Apple security flaw puts customers at risk

An error in Apple’s Secure Sockets Layer put every MacBook or iPhone owner at risk for identity theft.

The security flaw gave attackers a way to hack into the connection between servers and Apple devices. The affected devices include iPhones, Mac OS via cell phone, WiFi, and wired connections.

Everything from emails, to personal Facebook accounts, to the credits cards used on Amazon.com accounts were exposed to spies and hackers.

In the midst of arguably one of the worst security problems ever, all Apple users should use Chrome or Firefox, which are not affected on OS X, and remain aware about what personal information he or she sends over the Internet.

“Reuters” quoted John Hopkins University cryptography professor Matthew Green in commenting on the flaw, saying, “It’s as bad as you could imagine, that’s all I can say.”

Although Apple released iOS 7.0.6, a fix for iPhones, no update for MacBook is out yet.

“Gizmodo” reports that the bug has been going on since September 2012, which means that the SSL of all iPhones and MacBooks, which aids communication between browsers and website servers, has been vulnerable since then.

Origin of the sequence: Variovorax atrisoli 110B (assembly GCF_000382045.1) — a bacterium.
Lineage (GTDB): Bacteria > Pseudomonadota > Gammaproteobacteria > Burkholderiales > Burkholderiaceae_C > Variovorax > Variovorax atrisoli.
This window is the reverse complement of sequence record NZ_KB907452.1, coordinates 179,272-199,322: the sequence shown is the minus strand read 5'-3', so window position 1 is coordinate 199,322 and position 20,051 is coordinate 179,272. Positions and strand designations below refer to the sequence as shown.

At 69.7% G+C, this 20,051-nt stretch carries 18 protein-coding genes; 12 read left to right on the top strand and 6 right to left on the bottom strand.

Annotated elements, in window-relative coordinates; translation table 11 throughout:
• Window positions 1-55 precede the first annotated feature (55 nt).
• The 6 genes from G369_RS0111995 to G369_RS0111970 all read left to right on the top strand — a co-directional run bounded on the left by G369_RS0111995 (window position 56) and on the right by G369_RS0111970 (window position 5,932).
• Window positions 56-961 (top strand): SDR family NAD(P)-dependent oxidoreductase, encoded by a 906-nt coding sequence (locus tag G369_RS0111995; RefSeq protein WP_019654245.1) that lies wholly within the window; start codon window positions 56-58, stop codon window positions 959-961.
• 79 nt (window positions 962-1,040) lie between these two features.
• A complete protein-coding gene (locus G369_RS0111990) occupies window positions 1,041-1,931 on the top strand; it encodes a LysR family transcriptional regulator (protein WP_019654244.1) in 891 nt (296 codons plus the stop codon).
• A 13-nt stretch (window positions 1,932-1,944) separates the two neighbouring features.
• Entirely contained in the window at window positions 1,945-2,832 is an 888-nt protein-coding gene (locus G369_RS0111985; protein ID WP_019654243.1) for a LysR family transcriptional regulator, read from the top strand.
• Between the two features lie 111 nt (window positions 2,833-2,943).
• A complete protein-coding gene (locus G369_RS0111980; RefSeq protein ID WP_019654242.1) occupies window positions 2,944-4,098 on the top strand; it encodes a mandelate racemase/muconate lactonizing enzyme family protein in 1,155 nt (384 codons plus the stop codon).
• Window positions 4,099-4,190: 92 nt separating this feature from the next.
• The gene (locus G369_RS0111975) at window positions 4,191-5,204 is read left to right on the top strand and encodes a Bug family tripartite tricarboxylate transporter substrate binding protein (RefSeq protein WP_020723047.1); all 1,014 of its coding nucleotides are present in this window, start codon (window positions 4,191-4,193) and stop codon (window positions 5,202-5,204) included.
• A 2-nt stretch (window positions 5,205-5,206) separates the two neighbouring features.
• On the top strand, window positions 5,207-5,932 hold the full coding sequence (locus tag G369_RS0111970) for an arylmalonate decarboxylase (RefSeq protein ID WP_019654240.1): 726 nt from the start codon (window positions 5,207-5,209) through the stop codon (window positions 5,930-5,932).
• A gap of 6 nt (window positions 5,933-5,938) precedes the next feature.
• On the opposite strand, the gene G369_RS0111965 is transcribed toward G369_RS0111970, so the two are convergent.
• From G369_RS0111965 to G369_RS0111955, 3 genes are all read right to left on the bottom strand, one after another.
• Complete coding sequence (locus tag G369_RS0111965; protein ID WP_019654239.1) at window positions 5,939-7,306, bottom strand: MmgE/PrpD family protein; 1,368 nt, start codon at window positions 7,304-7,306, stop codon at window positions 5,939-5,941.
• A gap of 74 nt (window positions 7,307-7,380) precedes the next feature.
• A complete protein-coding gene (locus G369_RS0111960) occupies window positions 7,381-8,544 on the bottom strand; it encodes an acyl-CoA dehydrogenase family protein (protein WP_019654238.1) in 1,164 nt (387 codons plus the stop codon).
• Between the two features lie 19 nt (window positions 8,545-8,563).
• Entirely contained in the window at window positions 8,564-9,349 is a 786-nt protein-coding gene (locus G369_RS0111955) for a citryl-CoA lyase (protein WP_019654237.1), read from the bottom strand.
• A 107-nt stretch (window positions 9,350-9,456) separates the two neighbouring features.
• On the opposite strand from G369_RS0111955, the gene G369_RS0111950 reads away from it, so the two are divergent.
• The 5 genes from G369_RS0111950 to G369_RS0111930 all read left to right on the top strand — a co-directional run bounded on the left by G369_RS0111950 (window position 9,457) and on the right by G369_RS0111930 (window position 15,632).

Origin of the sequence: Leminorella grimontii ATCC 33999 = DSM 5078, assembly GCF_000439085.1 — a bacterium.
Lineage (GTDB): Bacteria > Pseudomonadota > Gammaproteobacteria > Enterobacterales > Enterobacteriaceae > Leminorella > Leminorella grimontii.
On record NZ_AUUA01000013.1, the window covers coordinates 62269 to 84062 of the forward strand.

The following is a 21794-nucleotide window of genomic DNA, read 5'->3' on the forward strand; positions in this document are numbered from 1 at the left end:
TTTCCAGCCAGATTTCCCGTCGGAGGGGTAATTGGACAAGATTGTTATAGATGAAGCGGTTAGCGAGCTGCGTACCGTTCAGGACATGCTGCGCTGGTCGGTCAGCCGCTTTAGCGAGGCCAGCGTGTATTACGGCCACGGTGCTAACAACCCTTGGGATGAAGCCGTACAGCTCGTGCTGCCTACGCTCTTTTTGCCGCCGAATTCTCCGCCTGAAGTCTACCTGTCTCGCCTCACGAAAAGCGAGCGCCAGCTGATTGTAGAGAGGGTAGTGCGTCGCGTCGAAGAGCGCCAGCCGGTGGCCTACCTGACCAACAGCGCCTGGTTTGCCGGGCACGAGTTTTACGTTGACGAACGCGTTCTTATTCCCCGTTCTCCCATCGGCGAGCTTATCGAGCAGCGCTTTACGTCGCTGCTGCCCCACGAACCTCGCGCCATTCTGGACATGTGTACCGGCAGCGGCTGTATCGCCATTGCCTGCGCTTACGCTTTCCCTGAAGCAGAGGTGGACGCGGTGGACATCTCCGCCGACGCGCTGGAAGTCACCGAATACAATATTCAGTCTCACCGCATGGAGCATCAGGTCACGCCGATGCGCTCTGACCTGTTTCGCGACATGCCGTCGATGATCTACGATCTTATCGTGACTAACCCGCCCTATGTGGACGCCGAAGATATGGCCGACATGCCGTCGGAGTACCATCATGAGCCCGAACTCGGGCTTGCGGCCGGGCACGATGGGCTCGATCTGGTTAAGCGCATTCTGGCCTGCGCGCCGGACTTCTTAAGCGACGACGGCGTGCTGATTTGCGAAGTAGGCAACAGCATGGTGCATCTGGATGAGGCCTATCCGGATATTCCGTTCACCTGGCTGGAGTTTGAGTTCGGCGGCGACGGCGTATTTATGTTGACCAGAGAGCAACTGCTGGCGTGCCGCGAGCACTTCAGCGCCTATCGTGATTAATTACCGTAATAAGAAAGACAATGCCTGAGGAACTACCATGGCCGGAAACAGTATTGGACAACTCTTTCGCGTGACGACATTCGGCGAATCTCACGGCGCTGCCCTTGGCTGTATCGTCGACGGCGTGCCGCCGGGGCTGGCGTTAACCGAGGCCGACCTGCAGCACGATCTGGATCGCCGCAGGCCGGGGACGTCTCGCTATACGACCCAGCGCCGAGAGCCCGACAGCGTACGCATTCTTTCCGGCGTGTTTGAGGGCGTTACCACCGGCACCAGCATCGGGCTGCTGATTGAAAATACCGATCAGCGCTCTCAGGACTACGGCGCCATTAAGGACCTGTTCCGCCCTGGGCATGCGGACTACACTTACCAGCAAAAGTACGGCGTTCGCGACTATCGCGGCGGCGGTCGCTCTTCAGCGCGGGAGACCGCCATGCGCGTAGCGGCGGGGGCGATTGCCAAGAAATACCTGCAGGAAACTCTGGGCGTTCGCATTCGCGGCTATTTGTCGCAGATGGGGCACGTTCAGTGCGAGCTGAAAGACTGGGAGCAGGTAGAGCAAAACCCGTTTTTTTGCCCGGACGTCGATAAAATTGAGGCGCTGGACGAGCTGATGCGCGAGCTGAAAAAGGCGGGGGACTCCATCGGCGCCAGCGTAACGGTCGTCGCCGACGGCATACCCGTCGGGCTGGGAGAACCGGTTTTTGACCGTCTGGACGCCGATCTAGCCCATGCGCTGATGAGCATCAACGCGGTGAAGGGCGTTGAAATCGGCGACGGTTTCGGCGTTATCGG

In other words, update your iPhones as soon as possible.

The debacle followed on the heels of an earlier story regarding Apple that broke in the last week.

According to “Reuters,” Apple was hit with leaked intelligence information that stated authorities were fully able to break into iPhones because of other bugs.

Speculation as to the bug’s nefariousness is running rampant, and reports vary from a simple mistake to potential NSA connections.

While Apple claims that they did not include the error to help the National Security Agency, the recent announcement of the security flaw establishes a company pattern of betraying customer trust.

Apple was wholly irresponsible to ship their products with as severe an error as this.

Even if it was simply a mistake, the situation is an embarrassment for a company that prides itself on pioneering technological advancements.

Society’s growing dependence on the Internet, coupled with the lack of means to hold technological companies accountable besides market forces, spells trouble for the privacy of consumers.

But what can be done to punish companies that make drastic mistakes like Apple?

The primary solution might be for the government to create regulations including fines and prison time for corporations that fail to comply with the rules by putting customers at risk, but the debate is ongoing.

Helen Lee / Photo editor

Helen Lee can be reached at linfieldreviewphotos@gmail.com